It wasn’t that long ago, as far as history goes, that the ideal car was a hulk of convenience, a bench-seated, chrome-plated, three-ton luxury missile. This ideal had many aspirants, but perhaps the one who most embodied it was the Cadillac, perhaps even the ’59 pictured. That’s more of a matter for vintage car enthusiasts, but it occurred to me that this particular car has a lot of things in common with Windows 7.
Bear with me here.
The pace of advancement in technology is such that ideas are often outpaced in just a few years. Formats, applications, and services pass by the wayside, having grown, bloomed, and withered at a speed which some years ago would be considered ludicrous. It’s a bit like the fins, wings, grilles, and other flourishes that increasingly decorated cars in the 50s. They sold, they were outdone, they were forgotten as the next version came along. And critically, at the time, the competition was between flourishes, not between cars. Yet at some point, that whole type of car would no longer be relevant. Are you picking up what I’m putting down?
It wasn’t long ago that when you said operating system, you meant that thing on your computer. Microsoft did a huge amount of work putting computers in every home, making them everyday devices, and to most people, they were the first visible evidence of such a thing as an OS. The “personal computer” as center of the home was an idea pioneered by Microsoft and pursued to a point which now is beginning to look impractical.
Improvements in miniaturization are essentially to be credited with all the consumer technology advances of the last quarter of a century (and more, though only the last 20 concern us for now). Part of Microsoft’s coup was making a compact machine that could do all the things you needed it to. But when you think about it, the boxes we were using then — 486s, LC-IIIs, and all the others — are the same size as the ones we have now. Sure, we have smaller PCs, but really, what’s become smaller is the die size of the processor, the cell size of the RAM, the width of a sector on the hard drive. We’ve been stuffing more into the same package for 30 years.
But recently (about ten years ago was, I would say, the tipping point) things started going the other direction. Instead of putting more power into the same size box, we took the same power and put it into a smaller box. And then a smaller box. And a smaller one. And today we have system-on-a-chips the size of your thumbnail, that perform at the same level as a high-end PC from 2001.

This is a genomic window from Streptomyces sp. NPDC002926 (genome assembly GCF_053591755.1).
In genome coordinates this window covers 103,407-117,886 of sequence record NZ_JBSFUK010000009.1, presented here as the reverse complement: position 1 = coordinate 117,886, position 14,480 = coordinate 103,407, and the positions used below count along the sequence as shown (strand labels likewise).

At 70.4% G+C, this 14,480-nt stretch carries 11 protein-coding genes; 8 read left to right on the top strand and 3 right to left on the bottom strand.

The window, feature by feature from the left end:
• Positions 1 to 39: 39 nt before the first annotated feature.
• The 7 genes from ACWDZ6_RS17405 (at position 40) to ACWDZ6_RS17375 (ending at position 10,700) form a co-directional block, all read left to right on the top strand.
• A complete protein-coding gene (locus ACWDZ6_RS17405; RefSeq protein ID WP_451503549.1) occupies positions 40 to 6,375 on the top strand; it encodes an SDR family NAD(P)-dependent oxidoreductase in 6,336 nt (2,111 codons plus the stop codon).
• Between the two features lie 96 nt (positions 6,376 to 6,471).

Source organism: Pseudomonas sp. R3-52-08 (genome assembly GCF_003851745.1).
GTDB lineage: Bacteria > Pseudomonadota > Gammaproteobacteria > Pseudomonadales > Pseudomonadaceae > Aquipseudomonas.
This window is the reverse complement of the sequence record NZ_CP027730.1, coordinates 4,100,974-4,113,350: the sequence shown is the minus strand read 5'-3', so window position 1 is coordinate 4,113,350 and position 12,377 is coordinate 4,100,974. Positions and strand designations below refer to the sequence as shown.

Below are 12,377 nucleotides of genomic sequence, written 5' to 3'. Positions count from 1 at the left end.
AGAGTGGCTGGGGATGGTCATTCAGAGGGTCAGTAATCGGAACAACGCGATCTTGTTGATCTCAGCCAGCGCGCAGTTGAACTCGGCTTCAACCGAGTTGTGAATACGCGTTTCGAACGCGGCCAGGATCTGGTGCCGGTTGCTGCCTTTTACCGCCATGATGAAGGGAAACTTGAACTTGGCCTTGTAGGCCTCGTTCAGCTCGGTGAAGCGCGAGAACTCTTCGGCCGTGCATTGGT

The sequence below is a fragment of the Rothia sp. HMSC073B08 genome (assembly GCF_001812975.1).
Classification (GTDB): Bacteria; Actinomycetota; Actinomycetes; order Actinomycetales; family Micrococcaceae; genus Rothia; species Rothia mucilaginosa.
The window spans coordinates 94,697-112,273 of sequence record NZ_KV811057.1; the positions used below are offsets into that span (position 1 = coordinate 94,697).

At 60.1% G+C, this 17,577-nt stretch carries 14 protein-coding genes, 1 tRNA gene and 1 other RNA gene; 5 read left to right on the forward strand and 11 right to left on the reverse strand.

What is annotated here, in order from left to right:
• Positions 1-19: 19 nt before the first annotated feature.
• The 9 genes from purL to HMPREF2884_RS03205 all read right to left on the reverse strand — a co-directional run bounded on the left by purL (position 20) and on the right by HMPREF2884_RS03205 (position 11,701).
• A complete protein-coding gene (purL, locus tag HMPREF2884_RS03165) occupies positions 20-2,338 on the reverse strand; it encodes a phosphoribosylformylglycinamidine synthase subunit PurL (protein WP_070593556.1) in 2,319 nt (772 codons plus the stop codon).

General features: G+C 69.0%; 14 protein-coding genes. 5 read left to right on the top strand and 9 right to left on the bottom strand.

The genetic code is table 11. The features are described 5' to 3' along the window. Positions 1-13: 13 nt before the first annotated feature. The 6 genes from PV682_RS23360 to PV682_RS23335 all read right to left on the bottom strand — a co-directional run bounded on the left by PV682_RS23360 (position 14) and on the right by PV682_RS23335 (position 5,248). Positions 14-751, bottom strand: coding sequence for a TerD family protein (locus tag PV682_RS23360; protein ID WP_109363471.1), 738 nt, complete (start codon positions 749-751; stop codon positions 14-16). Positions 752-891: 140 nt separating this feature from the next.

This is more than a competing model for Microsoft. It’s the end of the world as they know it.
Microsoft’s centralized PC was the future of computing in 1990, and it was the present of computing for a good stretch of time — from what we might call the golden age of the PC to the present. The news that Microsoft has sold 240 million copies of Windows 7 should come as no surprise. It’s a great operating system: powerful, secure, with a wealth of programs available and the remnants of a thousand learned lessons from the last 20 years of operating systems. Some of you, I understand, will have already skipped the rest of this article and are busy scribbling a reply to my little Windows eulogium here, but I hope the rest of you will have some patience as I approach my point.
I say, then, Windows 7 is a good operating system, and great as well, in the Alexander sense. And in twenty years, we’re going to look back on it as the last great one of its kind, the pinnacle of the desktop OS. Because Windows 7, like its predecessors, has everything, does everything, plays everything. Like those fabulous Cadillacs, it’s trimmed out with every possible widget and amenity. The only trouble is, while Microsoft has been building 6000-pound boats and indulging in fin wars, someone else has been working on this:
Small, light, fast, and to the point, the new breed of operating system is purposeful, specific, and if I may coin a term, infodynamic. Not only this, but the empowerment of the mobile phone, the tablet, the car, the toaster, to reach the internet, understand its location and purpose, and so on, comes at the expense of the centralized personal computer. The generalist PC isn’t going to disappear, exactly, but the desktop OS will have to become as streamlined as a mobile OS, a tablet OS — hell, a Roomba OS. The era in which people had only one computer, one operating system in their life is ending. The Cadillac era of computing is ending.
How much longer will the current hulks of computing convenience hold out? At least a few more years, but I suspect we’ll see some major changes in Windows 8, just as we saw some major concessions to iOS in this week’s Apple OS X update. The long term plans of these and other major companies are difficult to piece out, since as we all know, the necessities of the user, and the capability of his devices, are changing faster every year. But whatever the future holds, it holds a lot less of the kind of operating system on which I type these words.